Back around the time that I was learning vim, my friend Simon from university introduced me to the concept of a "power user".
In general, a power user is someone that can get his or her way around a computer with great familiarity and ease. As someone who uses a computer very often - let's say... more than the average person - that part about "great familiarity and ease" appealed to me quite a bit. In order to get to that point, part of it requires getting used to certain workflows that seem weird at first, but are really efficient once you're more used to it. Part of it requires the right hardware and software. In the end, it mostly requires experimentation and practice.
Back to vim. vim is a text editing program. I use it mostly for writing code. It's a command-line program, meaning that it's completely text-based: no toolbars, no icons, no buttons. You can't even use the mouse with it. What really sets it apart, though, is the fact that it's a modal editor; meaning it has "modes". So when you open vim for the first time, you'll see that you can't immediately start typing your text. That's because by default, vim is in "command mode". Certain letters that you type are issuing commands to the editor. This could be as simple as deleting a character or a line, or switching to another mode. You need to switch to the "insert mode" before you can actually type your content. Incidentally, vim is also notoriously and hilariously difficult for beginners to exit.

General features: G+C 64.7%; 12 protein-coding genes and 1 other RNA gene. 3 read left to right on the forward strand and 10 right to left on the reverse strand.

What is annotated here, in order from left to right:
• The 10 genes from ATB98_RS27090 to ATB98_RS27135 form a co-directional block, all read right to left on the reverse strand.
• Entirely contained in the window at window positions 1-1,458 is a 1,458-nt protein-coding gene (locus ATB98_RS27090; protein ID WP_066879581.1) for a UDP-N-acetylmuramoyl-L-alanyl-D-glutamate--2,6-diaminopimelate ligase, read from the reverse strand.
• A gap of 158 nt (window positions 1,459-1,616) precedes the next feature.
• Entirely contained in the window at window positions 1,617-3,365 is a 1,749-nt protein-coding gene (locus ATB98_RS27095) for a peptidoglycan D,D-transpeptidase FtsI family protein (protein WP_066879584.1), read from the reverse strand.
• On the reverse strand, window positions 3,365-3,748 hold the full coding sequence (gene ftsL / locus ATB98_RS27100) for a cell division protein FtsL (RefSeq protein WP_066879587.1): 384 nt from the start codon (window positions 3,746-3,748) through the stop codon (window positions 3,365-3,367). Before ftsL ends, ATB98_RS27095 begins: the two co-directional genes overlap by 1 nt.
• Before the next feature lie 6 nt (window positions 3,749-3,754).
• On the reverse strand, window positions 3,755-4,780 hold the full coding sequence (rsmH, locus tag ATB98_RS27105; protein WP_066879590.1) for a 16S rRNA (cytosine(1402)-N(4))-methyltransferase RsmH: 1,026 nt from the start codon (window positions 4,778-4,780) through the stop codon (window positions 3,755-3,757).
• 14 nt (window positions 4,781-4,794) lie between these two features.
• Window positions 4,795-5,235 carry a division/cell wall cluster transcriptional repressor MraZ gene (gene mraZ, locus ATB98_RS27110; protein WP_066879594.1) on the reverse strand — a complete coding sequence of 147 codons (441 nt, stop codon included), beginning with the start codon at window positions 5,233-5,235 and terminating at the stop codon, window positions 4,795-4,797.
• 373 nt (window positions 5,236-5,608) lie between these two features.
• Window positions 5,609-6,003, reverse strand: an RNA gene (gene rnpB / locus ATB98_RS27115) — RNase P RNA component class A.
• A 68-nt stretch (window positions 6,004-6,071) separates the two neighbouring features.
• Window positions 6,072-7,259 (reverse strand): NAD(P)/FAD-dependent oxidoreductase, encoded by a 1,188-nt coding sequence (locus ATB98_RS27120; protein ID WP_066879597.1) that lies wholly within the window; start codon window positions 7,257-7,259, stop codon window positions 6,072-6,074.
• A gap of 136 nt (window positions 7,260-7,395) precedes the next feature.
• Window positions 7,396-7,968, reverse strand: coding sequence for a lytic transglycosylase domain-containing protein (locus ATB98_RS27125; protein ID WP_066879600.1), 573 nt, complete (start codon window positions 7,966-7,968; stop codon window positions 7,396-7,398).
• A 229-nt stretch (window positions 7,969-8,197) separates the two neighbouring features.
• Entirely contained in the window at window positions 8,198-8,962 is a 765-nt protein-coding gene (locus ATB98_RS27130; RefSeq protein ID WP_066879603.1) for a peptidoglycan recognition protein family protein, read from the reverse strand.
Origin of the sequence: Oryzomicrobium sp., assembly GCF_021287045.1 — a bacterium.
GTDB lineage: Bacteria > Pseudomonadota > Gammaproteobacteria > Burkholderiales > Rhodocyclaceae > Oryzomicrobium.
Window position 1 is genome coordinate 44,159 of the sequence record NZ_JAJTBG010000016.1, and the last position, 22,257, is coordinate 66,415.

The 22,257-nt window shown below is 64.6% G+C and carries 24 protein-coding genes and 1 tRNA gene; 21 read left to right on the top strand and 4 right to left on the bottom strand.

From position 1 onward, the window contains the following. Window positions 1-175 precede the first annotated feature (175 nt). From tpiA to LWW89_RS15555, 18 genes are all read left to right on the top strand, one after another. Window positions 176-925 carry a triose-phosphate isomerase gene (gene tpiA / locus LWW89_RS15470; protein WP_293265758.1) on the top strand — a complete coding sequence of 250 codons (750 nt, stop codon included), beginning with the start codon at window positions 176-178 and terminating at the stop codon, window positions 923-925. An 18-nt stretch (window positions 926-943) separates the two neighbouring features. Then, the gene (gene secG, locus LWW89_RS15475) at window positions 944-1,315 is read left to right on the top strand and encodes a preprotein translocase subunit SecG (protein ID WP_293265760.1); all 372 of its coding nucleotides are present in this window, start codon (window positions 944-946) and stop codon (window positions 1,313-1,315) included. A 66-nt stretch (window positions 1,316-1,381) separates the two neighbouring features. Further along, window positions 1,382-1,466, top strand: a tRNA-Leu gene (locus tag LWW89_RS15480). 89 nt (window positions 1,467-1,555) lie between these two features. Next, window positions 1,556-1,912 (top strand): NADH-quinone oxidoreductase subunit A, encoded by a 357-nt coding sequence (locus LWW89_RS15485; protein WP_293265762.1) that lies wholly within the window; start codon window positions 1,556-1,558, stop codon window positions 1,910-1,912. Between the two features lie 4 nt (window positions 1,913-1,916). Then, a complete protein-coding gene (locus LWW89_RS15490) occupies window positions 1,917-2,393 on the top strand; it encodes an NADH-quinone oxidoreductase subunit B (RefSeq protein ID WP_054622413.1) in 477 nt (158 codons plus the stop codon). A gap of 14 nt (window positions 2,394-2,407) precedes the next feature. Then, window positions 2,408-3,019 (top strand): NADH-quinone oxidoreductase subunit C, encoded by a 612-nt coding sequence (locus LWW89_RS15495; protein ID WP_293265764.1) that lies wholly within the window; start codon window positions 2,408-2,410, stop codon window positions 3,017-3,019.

Modes? No buttons? No mouse? Why go through all the hassle? Because, despite the steep learning curve, vim is really efficient to use. I can get far more done in the same amount of time in vim than I could using, for example, my previous default editor, notepad++. And one of the greatest parts of it is, I don't have to use the mouse.